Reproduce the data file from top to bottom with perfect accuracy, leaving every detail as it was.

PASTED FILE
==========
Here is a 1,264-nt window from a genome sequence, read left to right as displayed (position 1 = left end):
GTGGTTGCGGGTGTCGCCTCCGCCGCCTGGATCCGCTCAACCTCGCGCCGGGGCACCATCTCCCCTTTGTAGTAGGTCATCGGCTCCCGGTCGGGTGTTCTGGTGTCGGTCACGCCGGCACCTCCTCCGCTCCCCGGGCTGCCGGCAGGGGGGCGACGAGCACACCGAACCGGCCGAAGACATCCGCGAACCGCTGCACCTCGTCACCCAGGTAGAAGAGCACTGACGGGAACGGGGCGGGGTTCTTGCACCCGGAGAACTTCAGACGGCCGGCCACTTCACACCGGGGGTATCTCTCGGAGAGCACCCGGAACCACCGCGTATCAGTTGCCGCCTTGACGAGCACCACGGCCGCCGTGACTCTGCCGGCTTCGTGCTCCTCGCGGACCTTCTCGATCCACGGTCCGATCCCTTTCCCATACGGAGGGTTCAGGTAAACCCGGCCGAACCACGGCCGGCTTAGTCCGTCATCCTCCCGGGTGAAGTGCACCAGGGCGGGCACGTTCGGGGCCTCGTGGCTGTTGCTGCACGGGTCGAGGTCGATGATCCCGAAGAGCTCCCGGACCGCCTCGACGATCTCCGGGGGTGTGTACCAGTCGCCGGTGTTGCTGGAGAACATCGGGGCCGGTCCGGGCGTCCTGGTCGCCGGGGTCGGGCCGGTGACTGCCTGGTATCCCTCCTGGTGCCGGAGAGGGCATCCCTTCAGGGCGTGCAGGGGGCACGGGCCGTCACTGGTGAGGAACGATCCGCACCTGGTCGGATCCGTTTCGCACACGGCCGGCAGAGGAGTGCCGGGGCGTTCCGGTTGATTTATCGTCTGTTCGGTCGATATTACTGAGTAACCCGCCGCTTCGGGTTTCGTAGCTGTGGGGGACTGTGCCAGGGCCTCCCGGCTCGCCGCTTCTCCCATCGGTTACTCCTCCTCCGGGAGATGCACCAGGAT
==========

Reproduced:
Here is a 1,264-nt window from a genome sequence, read left to right as displayed (position 1 = left end):
GTGGTTGCGGGTGTCGCCTCCGCCGCCTGGATCCGCTCAACCTCGCGCCGGGGCACCATCTCCCCTTTGTAGTAGGTCATCGGCTCCCGGTCGGGTGTTCTGGTGTCGGTCACGCCGGCACCTCCTCCGCTCCCCGGGCTGCCGGCAGGGGGGCGACGAGCACACCGAACCGGCCGAAGACATCCGCGAACCGCTGCACCTCGTCACCCAGGTAGAAGAGCACTGACGGGAACGGGGCGGGGTTCTTGCACCCGGAGAACTTCAGACGGCCGGCCACTTCACACCGGGGGTATCTCTCGGAGAGCACCCGGAACCACCGCGTATCAGTTGCCGCCTTGACGAGCACCACGGCCGCCGTGACTCTGCCGGCTTCGTGCTCCTCGCGGACCTTCTCGATCCACGGTCCGATCCCTTTCCCATACGGAGGGTTCAGGTAAACCCGGCCGAACCACGGCCGGCTTAGTCCGTCATCCTCCCGGGTGAAGTGCACCAGGGCGGGCACGTTCGGGGCCTCGTGGCTGTTGCTGCACGGGTCGAGGTCGATGATCCCGAAGAGCTCCCGGACCGCCTCGACGATCTCCGGGGGTGTGTACCAGTCGCCGGTGTTGCTGGAGAACATCGGGGCCGGTCCGGGCGTCCTGGTCGCCGGGGTCGGGCCGGTGACTGCCTGGTATCCCTCCTGGTGCCGGAGAGGGCATCCCTTCAGGGCGTGCAGGGGGCACGGGCCGTCACTGGTGAGGAACGATCCGCACCTGGTCGGATCCGTTTCGCACACGGCCGGCAGAGGAGTGCCGGGGCGTTCCGGTTGATTTATCGTCTGTTCGGTCGATATTACTGAGTAACCCGCCGCTTCGGGTTTCGTAGCTGTGGGGGACTGTGCCAGGGCCTCCCGGCTCGCCGCTTCTCCCATCGGTTACTCCTCCTCCGGGAGATGCACCAGGAT